I am sorry, I should have said that I particularly welcome and appreciate the presence of the Minister tonight because I understand that he is not at all well. He has come here from his sick bed to be with us and that is extremely important. It is an indication of how seriously the Department of Health is taking this matter. I know the Minister has met with the Martin family. They are interested in having a law passed. At the instigation of a Senator, Paola Taverna, a law was passed in Italy which has radically changed the situation of these children. I have taken steps to prepare such a law. I was speaking with the Minister of State, Deputy Finian McGrath, and he said that his Department will be happy to co-operate with me. I hope to have such a law prepared by the autumn. With the co-operation of the Government, I believe it will be passed.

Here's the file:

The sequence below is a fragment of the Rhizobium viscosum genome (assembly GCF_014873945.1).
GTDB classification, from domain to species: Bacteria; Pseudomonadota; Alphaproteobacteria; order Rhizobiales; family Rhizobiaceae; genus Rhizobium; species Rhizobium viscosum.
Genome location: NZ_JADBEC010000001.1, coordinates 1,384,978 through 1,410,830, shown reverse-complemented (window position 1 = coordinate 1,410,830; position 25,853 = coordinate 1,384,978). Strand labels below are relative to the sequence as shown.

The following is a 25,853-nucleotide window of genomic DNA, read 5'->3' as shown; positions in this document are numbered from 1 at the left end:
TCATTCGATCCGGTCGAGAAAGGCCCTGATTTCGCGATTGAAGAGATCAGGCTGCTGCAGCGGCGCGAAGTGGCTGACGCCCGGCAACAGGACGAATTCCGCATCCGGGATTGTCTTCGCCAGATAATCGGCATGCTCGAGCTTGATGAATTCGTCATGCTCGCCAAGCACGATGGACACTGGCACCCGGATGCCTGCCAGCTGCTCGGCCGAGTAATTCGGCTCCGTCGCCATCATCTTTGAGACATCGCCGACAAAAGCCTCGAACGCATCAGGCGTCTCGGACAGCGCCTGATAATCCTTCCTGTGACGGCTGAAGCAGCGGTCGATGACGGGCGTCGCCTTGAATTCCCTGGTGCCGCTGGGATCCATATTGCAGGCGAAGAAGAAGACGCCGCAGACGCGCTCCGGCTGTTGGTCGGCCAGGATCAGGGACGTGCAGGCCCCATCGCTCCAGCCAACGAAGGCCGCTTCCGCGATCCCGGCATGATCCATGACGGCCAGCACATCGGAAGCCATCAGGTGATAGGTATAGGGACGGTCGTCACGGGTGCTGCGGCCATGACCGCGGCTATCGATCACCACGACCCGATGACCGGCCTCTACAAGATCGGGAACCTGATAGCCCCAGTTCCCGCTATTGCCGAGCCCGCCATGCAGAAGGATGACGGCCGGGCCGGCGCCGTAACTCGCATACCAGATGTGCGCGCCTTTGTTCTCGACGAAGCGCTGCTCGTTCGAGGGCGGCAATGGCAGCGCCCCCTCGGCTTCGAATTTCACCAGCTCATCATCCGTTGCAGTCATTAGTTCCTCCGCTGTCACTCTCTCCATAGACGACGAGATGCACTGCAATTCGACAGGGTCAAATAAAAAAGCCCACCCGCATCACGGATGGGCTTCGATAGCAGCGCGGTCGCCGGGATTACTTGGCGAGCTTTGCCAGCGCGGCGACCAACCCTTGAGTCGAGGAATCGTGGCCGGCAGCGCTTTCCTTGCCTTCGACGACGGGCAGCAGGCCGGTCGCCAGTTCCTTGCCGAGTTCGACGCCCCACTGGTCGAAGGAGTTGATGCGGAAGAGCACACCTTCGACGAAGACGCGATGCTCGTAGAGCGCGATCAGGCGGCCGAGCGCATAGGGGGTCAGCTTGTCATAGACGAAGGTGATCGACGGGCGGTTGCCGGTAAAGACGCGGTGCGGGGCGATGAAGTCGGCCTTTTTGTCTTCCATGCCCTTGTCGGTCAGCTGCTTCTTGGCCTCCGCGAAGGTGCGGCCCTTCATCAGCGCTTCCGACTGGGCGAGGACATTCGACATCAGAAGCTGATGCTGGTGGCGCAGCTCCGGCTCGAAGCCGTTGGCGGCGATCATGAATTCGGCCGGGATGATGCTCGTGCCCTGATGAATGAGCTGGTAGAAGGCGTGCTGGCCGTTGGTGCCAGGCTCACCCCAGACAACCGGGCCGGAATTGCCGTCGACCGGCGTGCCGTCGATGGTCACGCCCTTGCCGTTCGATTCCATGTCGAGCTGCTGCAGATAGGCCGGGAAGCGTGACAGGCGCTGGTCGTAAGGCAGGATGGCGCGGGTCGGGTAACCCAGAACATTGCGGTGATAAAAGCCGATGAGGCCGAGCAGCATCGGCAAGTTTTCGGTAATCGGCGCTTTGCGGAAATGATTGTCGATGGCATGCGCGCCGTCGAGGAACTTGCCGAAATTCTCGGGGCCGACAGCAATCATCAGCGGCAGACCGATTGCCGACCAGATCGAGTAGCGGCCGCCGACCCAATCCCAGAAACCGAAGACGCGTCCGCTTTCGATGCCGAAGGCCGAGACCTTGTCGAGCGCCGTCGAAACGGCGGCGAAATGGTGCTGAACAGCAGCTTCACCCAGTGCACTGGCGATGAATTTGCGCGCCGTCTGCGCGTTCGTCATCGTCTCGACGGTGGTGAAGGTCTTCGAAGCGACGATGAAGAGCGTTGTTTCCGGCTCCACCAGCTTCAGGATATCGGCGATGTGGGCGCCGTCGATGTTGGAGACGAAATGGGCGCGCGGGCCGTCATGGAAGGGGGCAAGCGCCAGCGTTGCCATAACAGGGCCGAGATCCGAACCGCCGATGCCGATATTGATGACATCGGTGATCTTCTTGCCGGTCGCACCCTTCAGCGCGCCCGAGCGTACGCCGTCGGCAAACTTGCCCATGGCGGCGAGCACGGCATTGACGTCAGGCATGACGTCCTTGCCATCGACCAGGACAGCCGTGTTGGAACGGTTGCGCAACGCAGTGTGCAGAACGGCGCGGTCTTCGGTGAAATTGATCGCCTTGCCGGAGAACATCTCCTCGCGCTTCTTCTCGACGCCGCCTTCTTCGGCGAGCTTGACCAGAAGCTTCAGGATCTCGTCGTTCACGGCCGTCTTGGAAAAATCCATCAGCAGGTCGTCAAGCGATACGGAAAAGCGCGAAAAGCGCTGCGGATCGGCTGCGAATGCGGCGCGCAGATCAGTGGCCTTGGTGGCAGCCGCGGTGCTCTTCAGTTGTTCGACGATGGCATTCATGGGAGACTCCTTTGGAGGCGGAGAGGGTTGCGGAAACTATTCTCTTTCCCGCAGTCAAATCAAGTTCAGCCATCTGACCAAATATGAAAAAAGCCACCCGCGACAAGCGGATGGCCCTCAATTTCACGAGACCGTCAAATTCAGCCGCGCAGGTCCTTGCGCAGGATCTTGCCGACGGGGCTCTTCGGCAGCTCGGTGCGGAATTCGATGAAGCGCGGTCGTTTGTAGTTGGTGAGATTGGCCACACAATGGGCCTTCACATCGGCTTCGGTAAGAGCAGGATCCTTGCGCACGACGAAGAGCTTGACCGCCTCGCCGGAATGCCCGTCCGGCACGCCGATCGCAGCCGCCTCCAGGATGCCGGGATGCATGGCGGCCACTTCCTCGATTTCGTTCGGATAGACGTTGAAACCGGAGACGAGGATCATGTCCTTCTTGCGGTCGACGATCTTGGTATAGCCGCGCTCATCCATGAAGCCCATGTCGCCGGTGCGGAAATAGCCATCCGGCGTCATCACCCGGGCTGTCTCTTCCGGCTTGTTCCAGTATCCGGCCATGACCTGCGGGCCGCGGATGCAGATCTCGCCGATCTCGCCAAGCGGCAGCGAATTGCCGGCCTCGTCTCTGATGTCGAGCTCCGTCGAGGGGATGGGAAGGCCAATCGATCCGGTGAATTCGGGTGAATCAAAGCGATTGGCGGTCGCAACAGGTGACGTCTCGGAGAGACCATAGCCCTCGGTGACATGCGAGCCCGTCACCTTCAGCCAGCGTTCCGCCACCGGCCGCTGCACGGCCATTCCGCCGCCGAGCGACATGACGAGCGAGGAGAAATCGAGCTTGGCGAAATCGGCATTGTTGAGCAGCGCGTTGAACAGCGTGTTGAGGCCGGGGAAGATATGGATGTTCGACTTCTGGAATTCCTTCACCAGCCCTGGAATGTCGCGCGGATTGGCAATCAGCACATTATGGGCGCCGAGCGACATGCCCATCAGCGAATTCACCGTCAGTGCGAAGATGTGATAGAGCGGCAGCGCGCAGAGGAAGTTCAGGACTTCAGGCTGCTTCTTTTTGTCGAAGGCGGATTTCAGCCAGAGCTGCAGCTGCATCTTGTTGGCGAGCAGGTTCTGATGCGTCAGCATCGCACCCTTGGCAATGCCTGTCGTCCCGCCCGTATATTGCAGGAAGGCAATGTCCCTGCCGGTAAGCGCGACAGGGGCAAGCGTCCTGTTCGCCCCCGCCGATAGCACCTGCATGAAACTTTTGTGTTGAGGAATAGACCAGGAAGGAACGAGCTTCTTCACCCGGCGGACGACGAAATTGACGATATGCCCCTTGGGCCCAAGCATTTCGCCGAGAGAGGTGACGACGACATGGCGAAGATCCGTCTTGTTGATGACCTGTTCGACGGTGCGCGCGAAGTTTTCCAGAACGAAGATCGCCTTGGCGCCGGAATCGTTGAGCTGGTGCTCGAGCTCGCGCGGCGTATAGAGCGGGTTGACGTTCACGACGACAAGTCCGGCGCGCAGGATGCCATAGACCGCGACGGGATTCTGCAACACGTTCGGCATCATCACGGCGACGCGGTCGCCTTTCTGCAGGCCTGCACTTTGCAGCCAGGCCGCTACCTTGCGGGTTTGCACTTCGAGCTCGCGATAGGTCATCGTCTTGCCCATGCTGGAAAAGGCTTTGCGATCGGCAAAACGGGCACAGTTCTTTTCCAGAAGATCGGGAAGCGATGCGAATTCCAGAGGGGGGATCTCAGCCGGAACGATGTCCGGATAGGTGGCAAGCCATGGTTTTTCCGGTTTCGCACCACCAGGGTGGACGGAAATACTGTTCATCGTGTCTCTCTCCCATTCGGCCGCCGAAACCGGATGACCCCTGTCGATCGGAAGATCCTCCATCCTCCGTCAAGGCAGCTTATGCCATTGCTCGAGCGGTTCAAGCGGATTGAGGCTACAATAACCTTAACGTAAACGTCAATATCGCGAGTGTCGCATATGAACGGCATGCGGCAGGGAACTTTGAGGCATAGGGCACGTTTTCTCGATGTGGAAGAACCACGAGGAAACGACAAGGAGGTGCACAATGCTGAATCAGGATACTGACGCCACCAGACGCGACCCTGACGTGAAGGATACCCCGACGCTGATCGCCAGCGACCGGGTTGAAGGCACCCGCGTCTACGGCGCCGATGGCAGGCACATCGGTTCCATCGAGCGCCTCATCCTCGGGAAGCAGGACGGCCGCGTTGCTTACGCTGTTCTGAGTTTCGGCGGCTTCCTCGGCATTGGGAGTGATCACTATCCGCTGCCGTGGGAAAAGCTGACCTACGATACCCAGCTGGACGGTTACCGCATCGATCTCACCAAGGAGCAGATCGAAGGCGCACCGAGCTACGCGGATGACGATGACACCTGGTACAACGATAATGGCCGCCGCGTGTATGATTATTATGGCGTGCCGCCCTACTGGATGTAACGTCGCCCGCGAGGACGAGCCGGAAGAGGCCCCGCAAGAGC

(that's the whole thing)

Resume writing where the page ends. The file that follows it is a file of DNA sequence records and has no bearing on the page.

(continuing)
As I have said, the Martins are a wonderful, engaging family with three children. There is a need for an expanded national screening programme and for laws to protect children from these very difficult situations. At the moment eight rare diseases are screened for in Ireland. In the United States that number is 35 and in Hungary it is 26. Italy increased the number from four to 40 within the space of one year. We can do the same and we must in order to help these children.
The cost of the screening process is €50 per child. It is a heel-prick test. A tiny sample of blood is taken from the heel of a child. This is done between 48 hours and 72 hours after the birth or before the baby goes home from the birth centre. A small blood sample is taken from the baby's heel and then blotted and dried on filter paper. It is a dried blood spot. The sample previously used to screen for phenylketonuria, congenital hypothyroidism and cystic fibrosis as part of the compulsory regional screening system. It can now be used to screen for 40 disorders. No further samples are needed. This is what we need to do here.